It is against this backdrop that the death of James Lonnee occurred. In September of 1996, Lonnee was placed in secure isolation in an adult detention centre where an adult segregation area was used for secure isolation of young offenders. Adult correctional officers--not youth workers--were used as guards for all offenders in that area, regardless of age. Lonnee was later moved into an isolation cell with another youth, who had a history of violence, to make room for additional inmates. This youth was subsequently convicted of manslaughter for beating Lonnee to death.
Tony Doob's testimony at the inquest, summarized in a report entitled The Experiences of Phase II Male Young Offenders in Secure Facilities in the Province of Ontario (Doob 1999), focused on several key concerns, including the extent of peer-on-peer violence in young offender institutions and the implicit role of staff in perpetuating that violence. The research that formed the basis for this report (see also Peterson-Badali and Koegl 2002) supported the conclusion that Lonnee's death was not an isolated incident but reflected several systemic problems that existed in young offender institutions at the time. Several of the inquest's final recommendations were tied directly to the report's findings.
Chief among the recommendations were the following: (a) adult correctional officers should not be used to supervise young offenders, as they may 'contaminate' youth with adult correctional attitudes, philosophy, and culture; (b) all aspects of youth corrections administration, staffing, and delivery should be youth-centred and should require special expertise to establish a youth-focused system; (c) there should be a decrease in the reliance on custody to reduce demands on the space and system; (d) recognizing the duty to protect youth and prevent violence, management styles must address issues of institutional violence and support a 'zero tolerance for violence' culture; and finally (e) the use of adult type segregation cells for secure isolation of young offenders must be abolished in favour of a more appropriate temporary containment of youth in crisis (Ontario Ministry of the Solicitor General 1999).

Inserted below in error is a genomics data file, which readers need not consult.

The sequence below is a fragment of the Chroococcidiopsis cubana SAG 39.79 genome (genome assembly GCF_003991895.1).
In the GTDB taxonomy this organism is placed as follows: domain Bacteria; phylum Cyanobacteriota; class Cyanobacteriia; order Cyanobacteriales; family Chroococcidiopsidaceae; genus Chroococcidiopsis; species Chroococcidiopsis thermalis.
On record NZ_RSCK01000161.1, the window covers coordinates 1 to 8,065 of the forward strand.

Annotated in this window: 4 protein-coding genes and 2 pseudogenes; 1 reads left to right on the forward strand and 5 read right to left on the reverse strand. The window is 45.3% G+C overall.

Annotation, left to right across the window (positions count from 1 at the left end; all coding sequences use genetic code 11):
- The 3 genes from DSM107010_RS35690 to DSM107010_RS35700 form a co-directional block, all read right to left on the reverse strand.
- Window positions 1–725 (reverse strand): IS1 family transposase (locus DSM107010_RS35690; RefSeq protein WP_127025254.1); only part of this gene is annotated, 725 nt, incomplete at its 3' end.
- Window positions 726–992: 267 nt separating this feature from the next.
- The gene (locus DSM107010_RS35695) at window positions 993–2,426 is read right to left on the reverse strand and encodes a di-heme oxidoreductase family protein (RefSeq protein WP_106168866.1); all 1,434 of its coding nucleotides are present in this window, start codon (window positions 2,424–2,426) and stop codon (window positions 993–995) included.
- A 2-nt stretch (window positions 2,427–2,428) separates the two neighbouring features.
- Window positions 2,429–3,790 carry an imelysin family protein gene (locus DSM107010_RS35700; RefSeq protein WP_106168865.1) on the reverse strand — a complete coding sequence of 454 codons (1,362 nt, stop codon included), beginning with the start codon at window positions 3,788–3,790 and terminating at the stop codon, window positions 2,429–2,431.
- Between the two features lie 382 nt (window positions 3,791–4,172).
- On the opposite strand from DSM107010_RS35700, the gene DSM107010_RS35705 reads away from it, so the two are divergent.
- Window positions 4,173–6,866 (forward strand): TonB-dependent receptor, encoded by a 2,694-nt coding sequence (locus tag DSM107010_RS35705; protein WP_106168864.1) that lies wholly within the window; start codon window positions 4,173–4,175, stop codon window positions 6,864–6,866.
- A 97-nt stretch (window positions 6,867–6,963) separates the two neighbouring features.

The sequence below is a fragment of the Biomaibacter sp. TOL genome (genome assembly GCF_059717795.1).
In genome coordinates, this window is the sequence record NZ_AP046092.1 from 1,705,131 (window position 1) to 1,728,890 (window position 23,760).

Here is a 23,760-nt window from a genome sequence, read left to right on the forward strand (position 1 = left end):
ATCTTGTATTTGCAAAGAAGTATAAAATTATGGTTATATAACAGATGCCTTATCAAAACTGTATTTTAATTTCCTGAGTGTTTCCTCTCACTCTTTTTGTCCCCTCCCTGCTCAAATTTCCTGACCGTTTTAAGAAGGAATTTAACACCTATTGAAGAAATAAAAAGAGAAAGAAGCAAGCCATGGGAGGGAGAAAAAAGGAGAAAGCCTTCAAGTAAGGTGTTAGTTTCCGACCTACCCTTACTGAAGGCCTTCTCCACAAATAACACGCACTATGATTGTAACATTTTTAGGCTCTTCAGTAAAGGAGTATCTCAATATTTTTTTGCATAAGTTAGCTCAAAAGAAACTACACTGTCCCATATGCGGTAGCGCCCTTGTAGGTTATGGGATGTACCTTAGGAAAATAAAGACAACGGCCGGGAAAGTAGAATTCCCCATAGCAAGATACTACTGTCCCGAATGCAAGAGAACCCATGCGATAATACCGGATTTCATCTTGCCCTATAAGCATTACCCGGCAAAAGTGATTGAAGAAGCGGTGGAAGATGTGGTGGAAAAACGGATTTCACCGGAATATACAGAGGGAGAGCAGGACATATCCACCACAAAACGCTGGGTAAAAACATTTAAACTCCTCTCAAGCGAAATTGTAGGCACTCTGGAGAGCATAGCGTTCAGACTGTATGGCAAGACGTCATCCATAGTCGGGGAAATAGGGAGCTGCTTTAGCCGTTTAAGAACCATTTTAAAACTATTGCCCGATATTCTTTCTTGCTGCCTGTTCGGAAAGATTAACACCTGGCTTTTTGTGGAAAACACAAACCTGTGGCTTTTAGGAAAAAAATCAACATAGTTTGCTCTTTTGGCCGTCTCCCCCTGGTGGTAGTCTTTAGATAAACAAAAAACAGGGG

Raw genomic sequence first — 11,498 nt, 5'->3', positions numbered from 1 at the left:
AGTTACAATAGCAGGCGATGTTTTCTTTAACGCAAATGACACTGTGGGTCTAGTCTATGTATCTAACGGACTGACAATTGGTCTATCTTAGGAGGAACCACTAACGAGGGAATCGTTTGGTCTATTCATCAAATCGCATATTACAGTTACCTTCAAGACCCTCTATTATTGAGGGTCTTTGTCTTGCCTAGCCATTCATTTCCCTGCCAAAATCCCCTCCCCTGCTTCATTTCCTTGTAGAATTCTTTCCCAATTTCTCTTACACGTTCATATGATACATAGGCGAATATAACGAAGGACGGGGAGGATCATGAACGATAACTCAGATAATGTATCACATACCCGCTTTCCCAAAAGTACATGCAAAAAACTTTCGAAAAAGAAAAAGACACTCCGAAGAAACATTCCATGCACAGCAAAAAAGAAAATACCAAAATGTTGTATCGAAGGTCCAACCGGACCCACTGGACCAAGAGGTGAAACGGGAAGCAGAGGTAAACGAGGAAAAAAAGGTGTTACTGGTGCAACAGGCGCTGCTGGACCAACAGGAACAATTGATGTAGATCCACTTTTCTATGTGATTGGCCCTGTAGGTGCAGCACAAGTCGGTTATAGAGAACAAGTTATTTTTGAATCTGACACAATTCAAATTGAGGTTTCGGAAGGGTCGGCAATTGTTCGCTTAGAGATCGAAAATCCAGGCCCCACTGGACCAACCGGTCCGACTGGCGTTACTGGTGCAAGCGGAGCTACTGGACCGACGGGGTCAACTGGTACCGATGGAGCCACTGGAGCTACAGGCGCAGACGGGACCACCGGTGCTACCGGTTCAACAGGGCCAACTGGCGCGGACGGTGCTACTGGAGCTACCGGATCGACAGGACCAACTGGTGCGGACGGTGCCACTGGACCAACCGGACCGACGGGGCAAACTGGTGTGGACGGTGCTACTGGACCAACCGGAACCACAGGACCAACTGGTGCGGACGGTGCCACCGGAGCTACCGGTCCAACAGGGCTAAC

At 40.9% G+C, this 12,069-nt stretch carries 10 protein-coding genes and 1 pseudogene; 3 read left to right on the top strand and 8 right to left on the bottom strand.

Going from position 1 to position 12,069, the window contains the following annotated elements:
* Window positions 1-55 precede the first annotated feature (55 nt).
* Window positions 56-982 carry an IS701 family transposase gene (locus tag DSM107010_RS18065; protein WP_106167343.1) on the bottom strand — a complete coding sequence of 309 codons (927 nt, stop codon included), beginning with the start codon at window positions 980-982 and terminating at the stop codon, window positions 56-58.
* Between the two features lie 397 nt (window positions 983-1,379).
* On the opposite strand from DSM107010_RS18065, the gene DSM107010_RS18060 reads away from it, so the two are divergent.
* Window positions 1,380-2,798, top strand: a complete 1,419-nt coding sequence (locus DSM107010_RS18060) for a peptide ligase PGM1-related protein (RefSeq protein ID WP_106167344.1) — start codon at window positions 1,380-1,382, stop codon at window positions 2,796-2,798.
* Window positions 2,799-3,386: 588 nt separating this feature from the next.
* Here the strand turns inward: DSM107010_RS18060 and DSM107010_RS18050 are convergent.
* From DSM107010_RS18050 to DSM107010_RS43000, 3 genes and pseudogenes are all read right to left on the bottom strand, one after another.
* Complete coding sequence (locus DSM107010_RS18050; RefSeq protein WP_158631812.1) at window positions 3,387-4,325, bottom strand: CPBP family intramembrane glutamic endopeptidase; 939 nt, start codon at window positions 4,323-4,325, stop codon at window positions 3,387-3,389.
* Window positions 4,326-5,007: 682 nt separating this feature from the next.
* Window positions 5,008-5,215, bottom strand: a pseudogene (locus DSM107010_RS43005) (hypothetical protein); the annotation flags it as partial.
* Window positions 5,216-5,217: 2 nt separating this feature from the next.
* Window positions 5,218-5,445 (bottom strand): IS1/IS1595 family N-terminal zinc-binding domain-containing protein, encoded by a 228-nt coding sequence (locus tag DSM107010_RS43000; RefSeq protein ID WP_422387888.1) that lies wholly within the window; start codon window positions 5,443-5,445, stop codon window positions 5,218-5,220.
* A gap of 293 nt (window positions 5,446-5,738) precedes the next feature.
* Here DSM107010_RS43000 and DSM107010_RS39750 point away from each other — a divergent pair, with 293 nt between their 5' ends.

At least one of the Lonnee inquest's key recommendations has been fulfilled. Since the enactment of Youth Criminal Justice Act (YCJA) in 2003, there has been a significant decline in the use of custody for sentenced youth, though rates of pre-trial detention remain similar (Bala, Carrington, and Roberts 2009). However, several of the inquest's other key recommendations have yet to be implemented. They remind us of the significance of institutional culture and staff-youth relations to the experience and adjustment of incarcerated youth. They also resonate with a more recent case and inquest: that of 19-year-old Ashley Smith.
Young people's adjustment to incarceration
At the time of the Lonnee inquest, very little had been written about the experiences and adjustment of youth in custody or pre-trial detention in...